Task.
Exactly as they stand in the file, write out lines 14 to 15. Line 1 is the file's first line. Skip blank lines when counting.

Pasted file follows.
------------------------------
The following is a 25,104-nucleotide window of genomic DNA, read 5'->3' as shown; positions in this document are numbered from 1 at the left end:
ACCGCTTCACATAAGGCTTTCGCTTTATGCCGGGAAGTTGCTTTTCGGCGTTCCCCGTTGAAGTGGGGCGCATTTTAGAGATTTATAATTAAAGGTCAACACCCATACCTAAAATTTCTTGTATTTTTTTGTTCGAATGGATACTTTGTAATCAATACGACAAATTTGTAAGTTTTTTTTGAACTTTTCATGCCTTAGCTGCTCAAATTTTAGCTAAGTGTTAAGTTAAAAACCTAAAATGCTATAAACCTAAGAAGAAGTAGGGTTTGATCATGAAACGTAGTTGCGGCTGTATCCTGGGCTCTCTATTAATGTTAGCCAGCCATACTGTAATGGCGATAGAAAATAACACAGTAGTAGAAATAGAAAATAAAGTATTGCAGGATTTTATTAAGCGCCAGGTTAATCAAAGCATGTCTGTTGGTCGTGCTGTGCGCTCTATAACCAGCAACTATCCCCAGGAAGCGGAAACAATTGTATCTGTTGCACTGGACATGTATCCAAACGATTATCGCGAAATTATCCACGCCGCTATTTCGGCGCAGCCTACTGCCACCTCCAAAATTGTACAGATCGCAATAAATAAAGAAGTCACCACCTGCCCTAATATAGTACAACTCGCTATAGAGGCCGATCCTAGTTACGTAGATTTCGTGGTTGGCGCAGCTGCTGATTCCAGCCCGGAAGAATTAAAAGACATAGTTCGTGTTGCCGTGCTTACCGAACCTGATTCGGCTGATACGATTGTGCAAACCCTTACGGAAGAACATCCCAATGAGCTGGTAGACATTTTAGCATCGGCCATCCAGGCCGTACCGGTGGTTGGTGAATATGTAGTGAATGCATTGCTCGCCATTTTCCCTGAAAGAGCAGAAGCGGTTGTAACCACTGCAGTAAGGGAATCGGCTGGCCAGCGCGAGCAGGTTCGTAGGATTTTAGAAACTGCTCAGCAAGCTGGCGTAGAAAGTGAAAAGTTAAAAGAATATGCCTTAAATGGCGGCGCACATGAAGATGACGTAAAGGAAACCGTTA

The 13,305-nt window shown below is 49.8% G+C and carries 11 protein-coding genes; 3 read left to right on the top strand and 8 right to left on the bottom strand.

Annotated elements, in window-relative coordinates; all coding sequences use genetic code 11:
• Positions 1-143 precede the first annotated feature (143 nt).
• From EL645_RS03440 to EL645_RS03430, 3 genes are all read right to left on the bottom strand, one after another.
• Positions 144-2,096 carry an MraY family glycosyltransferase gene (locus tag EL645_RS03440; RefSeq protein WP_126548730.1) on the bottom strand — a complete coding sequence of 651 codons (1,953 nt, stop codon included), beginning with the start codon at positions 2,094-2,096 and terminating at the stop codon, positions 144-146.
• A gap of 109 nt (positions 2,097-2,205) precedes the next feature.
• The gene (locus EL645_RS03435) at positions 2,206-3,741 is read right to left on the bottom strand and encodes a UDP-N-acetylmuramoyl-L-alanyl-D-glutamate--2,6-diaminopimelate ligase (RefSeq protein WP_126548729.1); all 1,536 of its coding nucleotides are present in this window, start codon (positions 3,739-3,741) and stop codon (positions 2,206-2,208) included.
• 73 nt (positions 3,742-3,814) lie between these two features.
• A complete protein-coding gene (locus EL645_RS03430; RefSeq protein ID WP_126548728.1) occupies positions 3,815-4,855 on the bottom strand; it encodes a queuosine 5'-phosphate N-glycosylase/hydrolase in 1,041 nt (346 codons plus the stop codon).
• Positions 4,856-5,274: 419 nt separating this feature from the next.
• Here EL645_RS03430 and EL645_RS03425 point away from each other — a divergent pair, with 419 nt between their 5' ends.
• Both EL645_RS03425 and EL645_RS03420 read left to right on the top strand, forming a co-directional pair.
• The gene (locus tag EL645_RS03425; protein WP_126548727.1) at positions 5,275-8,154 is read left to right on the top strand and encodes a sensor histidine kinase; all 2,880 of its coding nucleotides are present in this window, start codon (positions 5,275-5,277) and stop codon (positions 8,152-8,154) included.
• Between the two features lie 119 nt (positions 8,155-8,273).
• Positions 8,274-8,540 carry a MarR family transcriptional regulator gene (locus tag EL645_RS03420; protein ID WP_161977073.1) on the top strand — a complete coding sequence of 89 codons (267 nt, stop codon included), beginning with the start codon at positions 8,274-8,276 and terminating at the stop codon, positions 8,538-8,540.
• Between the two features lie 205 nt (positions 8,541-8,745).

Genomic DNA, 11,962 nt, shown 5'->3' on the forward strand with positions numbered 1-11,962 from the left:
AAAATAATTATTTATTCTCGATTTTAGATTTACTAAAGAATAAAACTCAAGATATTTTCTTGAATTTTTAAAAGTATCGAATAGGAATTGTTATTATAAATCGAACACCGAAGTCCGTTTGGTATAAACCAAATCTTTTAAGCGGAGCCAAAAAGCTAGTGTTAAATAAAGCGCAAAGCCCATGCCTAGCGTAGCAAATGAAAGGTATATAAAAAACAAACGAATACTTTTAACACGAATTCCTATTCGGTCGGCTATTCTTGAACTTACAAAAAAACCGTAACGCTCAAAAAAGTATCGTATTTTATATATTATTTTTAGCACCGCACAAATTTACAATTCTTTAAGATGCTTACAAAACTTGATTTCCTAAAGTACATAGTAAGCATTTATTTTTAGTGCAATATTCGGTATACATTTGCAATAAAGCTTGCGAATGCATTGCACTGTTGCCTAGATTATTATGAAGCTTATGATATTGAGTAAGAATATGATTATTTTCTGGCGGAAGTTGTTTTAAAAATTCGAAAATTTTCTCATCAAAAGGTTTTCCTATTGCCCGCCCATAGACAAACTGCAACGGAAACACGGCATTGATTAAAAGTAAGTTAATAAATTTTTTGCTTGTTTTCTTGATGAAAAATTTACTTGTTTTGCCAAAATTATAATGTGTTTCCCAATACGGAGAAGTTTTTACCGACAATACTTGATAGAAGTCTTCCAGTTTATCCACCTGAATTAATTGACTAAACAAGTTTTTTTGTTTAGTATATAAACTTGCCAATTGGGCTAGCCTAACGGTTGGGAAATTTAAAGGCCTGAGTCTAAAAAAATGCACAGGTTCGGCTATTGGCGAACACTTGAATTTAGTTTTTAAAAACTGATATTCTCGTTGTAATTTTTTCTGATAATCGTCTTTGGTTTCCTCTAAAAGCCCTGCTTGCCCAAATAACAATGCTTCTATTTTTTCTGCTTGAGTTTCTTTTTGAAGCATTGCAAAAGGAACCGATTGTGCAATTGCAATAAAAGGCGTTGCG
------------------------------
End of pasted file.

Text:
• Both EL645_RS03425 and EL645_RS03420 read left to right on the top strand, forming a co-directional pair.
• The gene (locus tag EL645_RS03425; protein WP_126548727.1) at positions 5,275-8,154 is read left to right on the top strand and encodes a sensor histidine kinase; all 2,880 of its coding nucleotides are present in this window, start codon (positions 5,275-5,277) and stop codon (positions 8,152-8,154) included.